Last June, current radio darling Adele was forced to cancel a large portion of her North American tour, disappointing scores of twenty-something year old easy-listeners in the process.
The culprit? Laryngitis -- the age-old bugaboo of vocalists and recording artists.
The diagnosis seemed relatively cut and dry for the British songstress, but after closer attention from her doctors, the pesky case of Laryngitis proved more serious. In early October, reps from Adele's camp reported her conditioned had significantly worsened, and that a vocal chord hemorrhage threatened her career if not treated immediately.
"If you're using your singing voice in an improper way, any number of things can go wrong," Ronda Alexander, an associate professor of Otorhinolaryngology ('ears, nose and throat specialist' for you laymen) with the UTHealth told Rocks Off.
According to Alexander, in most cases, singers experience throat problems in the first place because of a lack in proper training.
"Often people who have never worked with a singing teacher are pushing their larynx very hard," she said. "Abnormal strain patterns and various injuries can occur just by doing what they're doing."
As an isolated case, Adele's medical woes weren't all that shocking. As long as there have been performing arts, there have been singers going down with vocal problems for this, that and the other reasons. And because many rock stars are known to treat their bodies like amusement parks rather than temples, health related issues have never and will never be unprecedented in the recording industry.
Yet, almost simultaneously with Adele, pop-singers from across the top 40 charts canceled tours and recording sessions citing serious vocal issues for their respective sabbaticals.
First, R. Kelly made headlines in early July after he was rushed to an emergency room for serious tonsil and vocal chord pain, prompting the "Bump 'n' Grind" singer to cancel dates in Jamaica and the U.S. Only weeks later, Keith Urban and John Mayer followed suit, announcing plans of indefinite resting periods, and serious vocal chord operations of their own.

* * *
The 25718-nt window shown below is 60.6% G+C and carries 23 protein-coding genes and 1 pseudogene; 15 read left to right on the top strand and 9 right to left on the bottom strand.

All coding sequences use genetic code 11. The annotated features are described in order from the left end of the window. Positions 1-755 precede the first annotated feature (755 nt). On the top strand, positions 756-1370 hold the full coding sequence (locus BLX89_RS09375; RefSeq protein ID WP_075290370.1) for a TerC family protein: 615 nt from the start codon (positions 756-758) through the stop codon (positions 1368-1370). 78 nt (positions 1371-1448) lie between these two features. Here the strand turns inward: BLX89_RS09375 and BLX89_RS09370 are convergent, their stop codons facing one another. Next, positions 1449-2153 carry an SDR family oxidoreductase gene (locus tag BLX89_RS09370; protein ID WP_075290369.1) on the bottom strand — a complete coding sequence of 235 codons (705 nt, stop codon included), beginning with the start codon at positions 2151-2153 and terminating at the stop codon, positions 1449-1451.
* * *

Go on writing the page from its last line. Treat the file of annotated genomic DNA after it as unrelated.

In the annals of rock history, vocal struggles have not been kind to a number of artists, and threatened the longevity of even more. Most recently, KISS guitarist Paul Stanley underwent throat surgery to repair vocal issues he reported he procured through "40 years of preaching rock n' roll."
Alexander said that necessary operations that are delayed, such as Stanley's, are the worst case scenario for a singer, and that touring artists should nip ailments in the bud by resting early and often.
"A lot of these injuries arise when an artist tries to work through an injury or sing through an illness. Trying to push it hard when you're suffering can worsen the problems and really create damage that may possibly limit a singer's career," Alexander said.
To be fair, there's probably more to the recent pop-singer plague than poor training, namely drugs and poor dieting (smoking is the number one thing that causes vocal issues). In most cases, though, Alexander said that vocal injuries are preventable, even when touring heavy, by responding to pain early and treating one's body responsibly.
"It's critical for a singer to keep their voice strong. If your voice isn't working well, you don't have your characteristic sound," Alexander told Rocks Off. "That definitely affects marketing and your ability to hang around the business longer."
Vocalists, if you've got any special ways to keep your voice at the top of its game, let us know in comment section.
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